Do you think of yourself as a nonprofit technologist? Likely not. In YNPN Portland’s recent member survey, about 5% of respondents reported that they directly work in an IT department at their organization. Most of the emerging nonprofit leaders we reached out to work in fundraising, communications, or program management.
But the odds are that wherever your work in your organization, technology is part of your job. You may be responsible for engaging supporters through a variety of online platforms, keeping accurate donor data, or tracking the impact of a program over time. From an organizational standpoint, the effective use of technology is a necessity. Can you imagine a nonprofit without a website, or without tools for accepting donations, managing event registration, or emailing supporters? How about secure access to the internet and organizational documents?
The challenge facing all nonprofits, then, is to invest the resources necessary to secure the tools they need and to support the staff who will be responsible for using them. NTEN is a national professional organization, based here in Portland, that seeks to help nonprofits meet that challenge.
17NTC and Valuing Your Tech Skills
This spring I attended NTEN’s 2017 Nonprofit Technology Conference in Washington, D.C., along with over 2,000 nonprofit professionals from around the country*. NTEN has been holding the conference since its founding in 2000. As the role of technology has increased in importance across many nonprofit job roles, the scope of the yearly gathering has expanded as well. This year, NTC sessions covered fundraising, communications, leadership, and programming content, in addition to IT.
For me, one of the main highlights of the conference was a panel that discussed the topic of imposter syndrome**. Nonprofit staff members can often find themselves with tech responsibilities in a more accidental than intentional way. Maybe you're at a small organization without dedicated IT staff, so different tech responsibilities are divided between multiple staff members. Or you end up partially responsible for a tool after troubleshooting an issue with it. In these kinds of situations, people can struggle with feeling like they're "imposters" who are faking it and aren't "real" tech professionals. Because nonprofit professionals often have a range of responsibilities, including technology, they may not even claim this role as part of their broader skillset. Additionally, more organizations should recognize the value of professionals that have both technical knowledge and "softer" skills like donor cultivation or project management.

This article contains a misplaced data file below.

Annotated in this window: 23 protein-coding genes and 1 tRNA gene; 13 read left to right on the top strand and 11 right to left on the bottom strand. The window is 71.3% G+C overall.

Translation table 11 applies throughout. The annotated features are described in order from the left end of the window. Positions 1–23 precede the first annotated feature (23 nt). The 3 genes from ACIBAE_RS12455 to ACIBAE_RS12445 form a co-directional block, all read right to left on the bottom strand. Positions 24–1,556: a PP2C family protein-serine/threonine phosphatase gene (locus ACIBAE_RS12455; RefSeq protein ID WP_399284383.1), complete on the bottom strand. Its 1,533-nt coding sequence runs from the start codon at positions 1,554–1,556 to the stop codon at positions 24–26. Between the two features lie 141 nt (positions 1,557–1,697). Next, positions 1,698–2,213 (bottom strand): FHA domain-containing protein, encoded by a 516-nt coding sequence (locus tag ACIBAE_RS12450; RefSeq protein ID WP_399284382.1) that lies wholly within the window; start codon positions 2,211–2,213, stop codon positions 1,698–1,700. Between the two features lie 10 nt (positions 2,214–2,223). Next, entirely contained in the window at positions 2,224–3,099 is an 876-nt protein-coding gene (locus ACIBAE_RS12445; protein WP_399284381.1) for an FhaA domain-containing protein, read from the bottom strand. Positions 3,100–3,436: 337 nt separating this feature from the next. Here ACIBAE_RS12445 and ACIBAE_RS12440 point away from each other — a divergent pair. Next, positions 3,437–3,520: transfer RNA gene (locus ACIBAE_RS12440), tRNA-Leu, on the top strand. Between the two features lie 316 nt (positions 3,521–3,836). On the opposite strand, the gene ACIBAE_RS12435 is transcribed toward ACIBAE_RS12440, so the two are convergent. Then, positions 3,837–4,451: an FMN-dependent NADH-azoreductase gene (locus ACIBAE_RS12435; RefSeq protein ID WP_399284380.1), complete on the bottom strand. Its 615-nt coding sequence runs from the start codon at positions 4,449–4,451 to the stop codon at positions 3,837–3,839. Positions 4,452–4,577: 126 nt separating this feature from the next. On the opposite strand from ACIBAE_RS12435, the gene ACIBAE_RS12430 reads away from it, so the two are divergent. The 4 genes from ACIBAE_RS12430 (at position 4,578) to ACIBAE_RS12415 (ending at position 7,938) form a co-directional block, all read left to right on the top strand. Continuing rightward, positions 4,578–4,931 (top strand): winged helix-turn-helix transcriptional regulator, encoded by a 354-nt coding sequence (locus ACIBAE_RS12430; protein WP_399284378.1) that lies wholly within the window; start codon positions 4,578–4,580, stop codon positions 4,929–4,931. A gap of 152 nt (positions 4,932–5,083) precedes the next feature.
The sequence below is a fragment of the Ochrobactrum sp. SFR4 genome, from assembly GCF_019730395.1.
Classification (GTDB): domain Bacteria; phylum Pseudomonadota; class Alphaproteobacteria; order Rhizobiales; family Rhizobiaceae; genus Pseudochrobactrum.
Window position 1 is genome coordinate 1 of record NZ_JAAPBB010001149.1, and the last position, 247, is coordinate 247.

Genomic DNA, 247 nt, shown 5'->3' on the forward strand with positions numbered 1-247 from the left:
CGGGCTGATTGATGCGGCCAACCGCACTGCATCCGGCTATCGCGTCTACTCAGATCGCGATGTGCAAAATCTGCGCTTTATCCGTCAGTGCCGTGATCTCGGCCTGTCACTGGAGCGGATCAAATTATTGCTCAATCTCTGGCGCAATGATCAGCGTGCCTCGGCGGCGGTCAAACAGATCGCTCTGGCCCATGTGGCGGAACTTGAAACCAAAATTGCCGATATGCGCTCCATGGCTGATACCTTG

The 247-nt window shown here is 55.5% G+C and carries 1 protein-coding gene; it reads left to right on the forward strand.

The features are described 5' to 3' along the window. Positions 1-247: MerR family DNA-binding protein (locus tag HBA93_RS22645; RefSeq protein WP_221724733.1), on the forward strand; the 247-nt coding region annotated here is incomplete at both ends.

If this describes you, claim credit for the skills you have and be intentional about continuing to grow. Seek out training opportunities and connect with other professionals who can share ideas and give you perspective on best practices. Here are some resources from NTEN that may meet those needs for you:
Nonprofit Tech Resources
2018 Nonprofit Technology Conference: 18NTC will be held in New Orleans from April 11-13 of next year.
Oregon Tech Roundup, Portland: If you’re looking for something closer to home, this smaller tech conference will be held October 3-4 and focus on digital strategy.
Nonprofit Technology Professional Certificate: This program provides training in core tech competencies for nonprofit professionals and accepts applications for cohorts each spring and fall.
Sector Benchmark Reports: NTEN sponsors and conducts research about nonprofit tech, including topics like tech staffing across the sector, benchmarks for digital strategy, and consumer research on donor database systems.
NTEN Online Communities: NTEN’s forums are a good place for discussion and support around a variety of focus areas, such as digital inclusion, women in nonprofit tech, and specific platforms such as WordPress and Drupal.
PDXTech4Good: This local meetup is volunteer-run and is cosponsored by NTEN and TechSoup.
* Thanks to my employer, Friends of the Columbia Gorge, for enabling me to attend 17NTC.
** The panel was From Accidental to Intentional. Speakers: Johanna Bates, Tracy Kronzak, Jessie Lee, and Cindy Leonard